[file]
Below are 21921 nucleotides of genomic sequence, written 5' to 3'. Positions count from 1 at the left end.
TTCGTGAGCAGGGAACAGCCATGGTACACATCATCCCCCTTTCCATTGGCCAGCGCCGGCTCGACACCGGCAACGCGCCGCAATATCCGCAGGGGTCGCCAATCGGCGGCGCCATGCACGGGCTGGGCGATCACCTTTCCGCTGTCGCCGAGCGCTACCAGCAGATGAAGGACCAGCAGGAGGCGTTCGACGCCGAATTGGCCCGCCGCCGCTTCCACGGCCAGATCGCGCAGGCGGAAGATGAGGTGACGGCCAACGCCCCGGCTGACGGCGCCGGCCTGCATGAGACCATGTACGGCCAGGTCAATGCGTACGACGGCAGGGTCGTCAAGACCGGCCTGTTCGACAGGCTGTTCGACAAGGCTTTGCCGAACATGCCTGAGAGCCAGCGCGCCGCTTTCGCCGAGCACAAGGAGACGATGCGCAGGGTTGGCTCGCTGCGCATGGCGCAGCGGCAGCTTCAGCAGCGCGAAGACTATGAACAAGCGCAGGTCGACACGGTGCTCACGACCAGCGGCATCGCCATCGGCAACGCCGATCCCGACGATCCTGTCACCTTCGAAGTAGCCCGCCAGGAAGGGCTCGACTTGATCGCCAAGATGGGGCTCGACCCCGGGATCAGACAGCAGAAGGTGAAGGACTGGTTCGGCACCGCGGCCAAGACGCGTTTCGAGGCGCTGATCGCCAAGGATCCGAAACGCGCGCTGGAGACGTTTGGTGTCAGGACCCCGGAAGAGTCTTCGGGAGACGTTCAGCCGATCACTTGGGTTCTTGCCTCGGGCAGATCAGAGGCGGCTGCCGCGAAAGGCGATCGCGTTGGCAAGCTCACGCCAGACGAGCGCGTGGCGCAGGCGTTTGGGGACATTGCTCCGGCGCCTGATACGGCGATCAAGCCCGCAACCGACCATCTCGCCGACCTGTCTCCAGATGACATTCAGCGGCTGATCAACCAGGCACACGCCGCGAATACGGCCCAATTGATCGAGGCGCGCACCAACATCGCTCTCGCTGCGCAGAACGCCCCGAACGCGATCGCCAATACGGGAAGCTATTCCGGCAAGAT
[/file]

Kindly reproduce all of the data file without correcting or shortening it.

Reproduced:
Below are 21921 nucleotides of genomic sequence, written 5' to 3'. Positions count from 1 at the left end.
TTCGTGAGCAGGGAACAGCCATGGTACACATCATCCCCCTTTCCATTGGCCAGCGCCGGCTCGACACCGGCAACGCGCCGCAATATCCGCAGGGGTCGCCAATCGGCGGCGCCATGCACGGGCTGGGCGATCACCTTTCCGCTGTCGCCGAGCGCTACCAGCAGATGAAGGACCAGCAGGAGGCGTTCGACGCCGAATTGGCCCGCCGCCGCTTCCACGGCCAGATCGCGCAGGCGGAAGATGAGGTGACGGCCAACGCCCCGGCTGACGGCGCCGGCCTGCATGAGACCATGTACGGCCAGGTCAATGCGTACGACGGCAGGGTCGTCAAGACCGGCCTGTTCGACAGGCTGTTCGACAAGGCTTTGCCGAACATGCCTGAGAGCCAGCGCGCCGCTTTCGCCGAGCACAAGGAGACGATGCGCAGGGTTGGCTCGCTGCGCATGGCGCAGCGGCAGCTTCAGCAGCGCGAAGACTATGAACAAGCGCAGGTCGACACGGTGCTCACGACCAGCGGCATCGCCATCGGCAACGCCGATCCCGACGATCCTGTCACCTTCGAAGTAGCCCGCCAGGAAGGGCTCGACTTGATCGCCAAGATGGGGCTCGACCCCGGGATCAGACAGCAGAAGGTGAAGGACTGGTTCGGCACCGCGGCCAAGACGCGTTTCGAGGCGCTGATCGCCAAGGATCCGAAACGCGCGCTGGAGACGTTTGGTGTCAGGACCCCGGAAGAGTCTTCGGGAGACGTTCAGCCGATCACTTGGGTTCTTGCCTCGGGCAGATCAGAGGCGGCTGCCGCGAAAGGCGATCGCGTTGGCAAGCTCACGCCAGACGAGCGCGTGGCGCAGGCGTTTGGGGACATTGCTCCGGCGCCTGATACGGCGATCAAGCCCGCAACCGACCATCTCGCCGACCTGTCTCCAGATGACATTCAGCGGCTGATCAACCAGGCACACGCCGCGAATACGGCCCAATTGATCGAGGCGCGCACCAACATCGCTCTCGCTGCGCAGAACGCCCCGAACGCGATCGCCAATACGGGAAGCTATTCCGGCAAGAT